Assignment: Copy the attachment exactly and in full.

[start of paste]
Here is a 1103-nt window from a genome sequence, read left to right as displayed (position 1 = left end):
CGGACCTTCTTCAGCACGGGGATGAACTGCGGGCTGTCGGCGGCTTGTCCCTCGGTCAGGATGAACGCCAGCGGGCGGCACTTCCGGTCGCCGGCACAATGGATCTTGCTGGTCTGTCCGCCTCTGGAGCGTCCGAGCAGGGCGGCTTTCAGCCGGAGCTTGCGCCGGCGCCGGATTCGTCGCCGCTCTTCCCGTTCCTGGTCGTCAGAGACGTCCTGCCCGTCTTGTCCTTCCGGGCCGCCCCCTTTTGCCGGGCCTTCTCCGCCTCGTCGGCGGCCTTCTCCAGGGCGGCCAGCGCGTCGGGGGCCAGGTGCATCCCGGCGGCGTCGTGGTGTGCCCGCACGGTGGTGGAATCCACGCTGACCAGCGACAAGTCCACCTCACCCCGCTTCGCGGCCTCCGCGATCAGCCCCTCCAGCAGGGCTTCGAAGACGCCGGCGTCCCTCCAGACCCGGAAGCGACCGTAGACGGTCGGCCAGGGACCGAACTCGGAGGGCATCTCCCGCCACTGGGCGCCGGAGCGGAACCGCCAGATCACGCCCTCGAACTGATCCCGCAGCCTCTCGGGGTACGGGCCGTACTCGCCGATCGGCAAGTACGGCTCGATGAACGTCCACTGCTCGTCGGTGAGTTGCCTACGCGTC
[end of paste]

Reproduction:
Here is a 1103-nt window from a genome sequence, read left to right as displayed (position 1 = left end):
CGGACCTTCTTCAGCACGGGGATGAACTGCGGGCTGTCGGCGGCTTGTCCCTCGGTCAGGATGAACGCCAGCGGGCGGCACTTCCGGTCGCCGGCACAATGGATCTTGCTGGTCTGTCCGCCTCTGGAGCGTCCGAGCAGGGCGGCTTTCAGCCGGAGCTTGCGCCGGCGCCGGATTCGTCGCCGCTCTTCCCGTTCCTGGTCGTCAGAGACGTCCTGCCCGTCTTGTCCTTCCGGGCCGCCCCCTTTTGCCGGGCCTTCTCCGCCTCGTCGGCGGCCTTCTCCAGGGCGGCCAGCGCGTCGGGGGCCAGGTGCATCCCGGCGGCGTCGTGGTGTGCCCGCACGGTGGTGGAATCCACGCTGACCAGCGACAAGTCCACCTCACCCCGCTTCGCGGCCTCCGCGATCAGCCCCTCCAGCAGGGCTTCGAAGACGCCGGCGTCCCTCCAGACCCGGAAGCGACCGTAGACGGTCGGCCAGGGACCGAACTCGGAGGGCATCTCCCGCCACTGGGCGCCGGAGCGGAACCGCCAGATCACGCCCTCGAACTGATCCCGCAGCCTCTCGGGGTACGGGCCGTACTCGCCGATCGGCAAGTACGGCTCGATGAACGTCCACTGCTCGTCGGTGAGTTGCCTACGCGTC